Engine exhaust gas 38 produced by the combustion of the air 20 and the fuel 18 is mixed with the cooling effects of the water 22 in a muffler and exhaust box 40. The cooled exhaust gas 38 and the water 22 are then discharged via an engine exhaust primary valve 42 and the secondary air box check valve 36. It should be understood that many different variations of the air cycle embodiment described above are contemplated, and that the embodiment described above is for exemplary purposes only and is not intended to limit the scope of the present invention.

When the air 20 is not available, for example when the vessel 1 is submerged such that the snorkel 26 is beneath the water surface 23, the vessel may be powered solely by the battery 16 or by the internal combustion engine 10 operating in an “exhaust” cycle (air independent). During the semi-closed cycle (identified as an “exhaust cycle” for purposes of this description/disclosure), none of the air 20 is drawn into the air box 24 or the internal combustion engine 10. Instead, a portion of the engine exhaust gas 38 is introduced into the internal combustion engine 10 as inert working fluid.

Although the exhaust gas 38 has a lower specific heat ratio than air; nominally 1.2-1.3 rather than 1.4, the compression ignition cycle of the engine 10 will still work using exhaust gas as the working fluid for at least two reasons: 1) the working fluid is at a higher initial temperature, and 2) the monopropellant fuel (such as Otto Fuel II) has a lower ignition temperature.

For exemplary purposes only, the internal combustion engine 10 may be converted from the air cycle to the exhaust cycle by closing the air inlet valve 28 and opening an exhaust gas recirculating valve 44. Furthermore, if the internal combustion engine 10 is required to start while the vessel 1 submerged, a gas valve 46 may be opened to allow gas 48 (such as nitrogen or argon) to flow into the air box 24, thus providing the initial gas supply for the internal combustion engine 10. The gas 48 may also be used to blow out any of the water 22 that is entrapped within the snorkel 26 when vessel resurfaces.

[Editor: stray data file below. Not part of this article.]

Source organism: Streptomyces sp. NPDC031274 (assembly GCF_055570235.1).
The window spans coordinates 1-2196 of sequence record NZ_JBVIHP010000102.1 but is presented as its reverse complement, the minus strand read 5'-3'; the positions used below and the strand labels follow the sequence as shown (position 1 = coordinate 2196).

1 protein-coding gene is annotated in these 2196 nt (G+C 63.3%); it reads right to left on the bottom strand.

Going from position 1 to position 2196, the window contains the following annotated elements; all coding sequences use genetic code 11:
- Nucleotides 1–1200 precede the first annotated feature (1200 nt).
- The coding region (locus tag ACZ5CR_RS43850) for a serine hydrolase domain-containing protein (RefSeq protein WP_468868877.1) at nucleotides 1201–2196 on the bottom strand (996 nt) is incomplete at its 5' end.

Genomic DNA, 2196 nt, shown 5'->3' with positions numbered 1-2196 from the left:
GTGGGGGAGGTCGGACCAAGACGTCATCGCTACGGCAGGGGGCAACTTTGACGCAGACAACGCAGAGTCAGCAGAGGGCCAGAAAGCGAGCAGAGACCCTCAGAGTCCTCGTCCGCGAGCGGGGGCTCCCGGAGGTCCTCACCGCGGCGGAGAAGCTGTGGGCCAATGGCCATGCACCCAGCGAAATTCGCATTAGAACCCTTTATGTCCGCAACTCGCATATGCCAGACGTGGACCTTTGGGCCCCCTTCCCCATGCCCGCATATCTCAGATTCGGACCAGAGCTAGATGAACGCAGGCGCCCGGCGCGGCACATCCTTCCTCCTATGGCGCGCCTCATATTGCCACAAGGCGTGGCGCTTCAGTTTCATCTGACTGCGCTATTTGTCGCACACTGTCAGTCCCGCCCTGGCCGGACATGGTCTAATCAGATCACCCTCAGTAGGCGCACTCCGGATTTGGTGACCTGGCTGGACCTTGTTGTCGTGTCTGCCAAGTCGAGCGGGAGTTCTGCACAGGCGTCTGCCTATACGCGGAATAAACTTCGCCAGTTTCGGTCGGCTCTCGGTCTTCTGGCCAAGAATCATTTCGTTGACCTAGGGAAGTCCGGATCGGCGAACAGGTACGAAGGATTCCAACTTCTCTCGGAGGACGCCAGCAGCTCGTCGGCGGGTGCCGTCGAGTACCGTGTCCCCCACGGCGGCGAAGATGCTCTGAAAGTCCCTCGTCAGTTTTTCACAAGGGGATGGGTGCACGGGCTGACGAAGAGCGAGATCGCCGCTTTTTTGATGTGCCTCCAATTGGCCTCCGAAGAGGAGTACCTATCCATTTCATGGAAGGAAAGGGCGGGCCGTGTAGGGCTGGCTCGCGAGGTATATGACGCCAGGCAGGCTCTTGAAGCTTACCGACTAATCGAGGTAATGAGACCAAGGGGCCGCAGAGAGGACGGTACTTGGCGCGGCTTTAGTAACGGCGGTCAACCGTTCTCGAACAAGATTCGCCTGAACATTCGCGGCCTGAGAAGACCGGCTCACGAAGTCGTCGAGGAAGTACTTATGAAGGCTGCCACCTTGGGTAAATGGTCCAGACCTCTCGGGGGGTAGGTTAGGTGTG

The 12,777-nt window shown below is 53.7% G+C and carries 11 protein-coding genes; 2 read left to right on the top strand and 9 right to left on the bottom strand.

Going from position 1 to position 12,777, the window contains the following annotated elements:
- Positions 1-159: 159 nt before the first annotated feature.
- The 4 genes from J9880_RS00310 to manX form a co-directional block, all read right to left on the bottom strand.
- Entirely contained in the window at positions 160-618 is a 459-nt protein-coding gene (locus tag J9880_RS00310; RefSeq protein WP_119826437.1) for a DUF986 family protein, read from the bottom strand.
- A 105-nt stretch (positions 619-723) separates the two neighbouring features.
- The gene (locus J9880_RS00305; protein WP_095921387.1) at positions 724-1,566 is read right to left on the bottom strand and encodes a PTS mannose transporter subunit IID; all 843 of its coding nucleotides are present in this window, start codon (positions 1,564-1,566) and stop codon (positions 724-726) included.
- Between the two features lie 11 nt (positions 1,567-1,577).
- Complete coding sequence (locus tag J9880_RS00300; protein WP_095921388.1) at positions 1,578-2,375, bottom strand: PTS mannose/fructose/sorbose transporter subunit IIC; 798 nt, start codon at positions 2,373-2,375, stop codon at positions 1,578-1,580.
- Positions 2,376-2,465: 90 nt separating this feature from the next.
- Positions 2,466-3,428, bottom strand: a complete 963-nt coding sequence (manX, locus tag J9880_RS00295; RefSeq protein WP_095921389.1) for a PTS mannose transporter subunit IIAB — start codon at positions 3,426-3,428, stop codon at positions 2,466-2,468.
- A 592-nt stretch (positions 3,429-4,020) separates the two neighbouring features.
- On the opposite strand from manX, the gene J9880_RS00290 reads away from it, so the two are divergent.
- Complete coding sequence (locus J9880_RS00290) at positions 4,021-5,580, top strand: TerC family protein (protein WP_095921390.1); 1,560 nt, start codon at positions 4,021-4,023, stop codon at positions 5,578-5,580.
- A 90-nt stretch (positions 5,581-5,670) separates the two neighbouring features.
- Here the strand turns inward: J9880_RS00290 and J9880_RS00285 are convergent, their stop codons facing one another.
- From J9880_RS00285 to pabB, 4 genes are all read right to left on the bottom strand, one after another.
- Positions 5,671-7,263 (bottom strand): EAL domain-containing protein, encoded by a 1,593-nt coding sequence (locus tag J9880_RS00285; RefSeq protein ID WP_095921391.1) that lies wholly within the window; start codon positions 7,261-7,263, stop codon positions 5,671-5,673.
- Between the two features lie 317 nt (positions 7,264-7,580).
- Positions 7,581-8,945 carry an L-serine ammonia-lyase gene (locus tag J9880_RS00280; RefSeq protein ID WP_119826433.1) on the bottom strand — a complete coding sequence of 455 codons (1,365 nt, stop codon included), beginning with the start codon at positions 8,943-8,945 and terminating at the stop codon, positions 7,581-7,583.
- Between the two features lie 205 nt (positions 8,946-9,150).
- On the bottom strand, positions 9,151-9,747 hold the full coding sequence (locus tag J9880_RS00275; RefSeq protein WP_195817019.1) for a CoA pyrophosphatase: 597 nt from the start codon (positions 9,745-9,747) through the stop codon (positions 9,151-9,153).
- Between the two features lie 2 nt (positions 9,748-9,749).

The requirement for the fuel 18 is that it contains sufficient oxidizer to combust without air, but that it be “fuel rich”, i.e., only partially oxidized when burned without air. As a result, the engine efficiency can increase (specific fuel consumption decrease), when air is available. Blends of nitric acid, hydroxyl ammonium nitrate, hydroxyl ammonium perchorate, perchorlic acid and soluble fuel, e.g., glycol, alcohols, or biela piccoline would be possible.

The fuel 18 may include various “fuel rich” monopropellants. In the description of the invention, the fuel 18 is a nitrate ester containing mostly Propylene Glycol Di-Nitrated (PGDN) such as Otto Fuel II.

In a first variant of the present invention, depicted in FIG. 2, a bi-propellant system is provided. The bi-propellant variant requires a fuel tank 18A and a fuel tank 18B. If the fuel has a soluble oxidizer and a fuel component such as alcohol and acid, then the blend of fuel could be varied whether air was available or not; transitioning from fuel only with air, to fuel/oxygen with air, to fuel/oxygen with exhaust gas. The variant includes a fuel tank 18A, an oxidizer 18B and a mixing valve 18C. Each tank 18A and 18B is respectively supplied with a cutoff valve 18D and 18E.

It will be understood that many additional changes in details, materials, steps and arrangement of parts which have been described herein and illustrated in order to explain the nature of the invention, may be made by those skilled in the art within the principle and scope of the invention as expressed in the appended claims.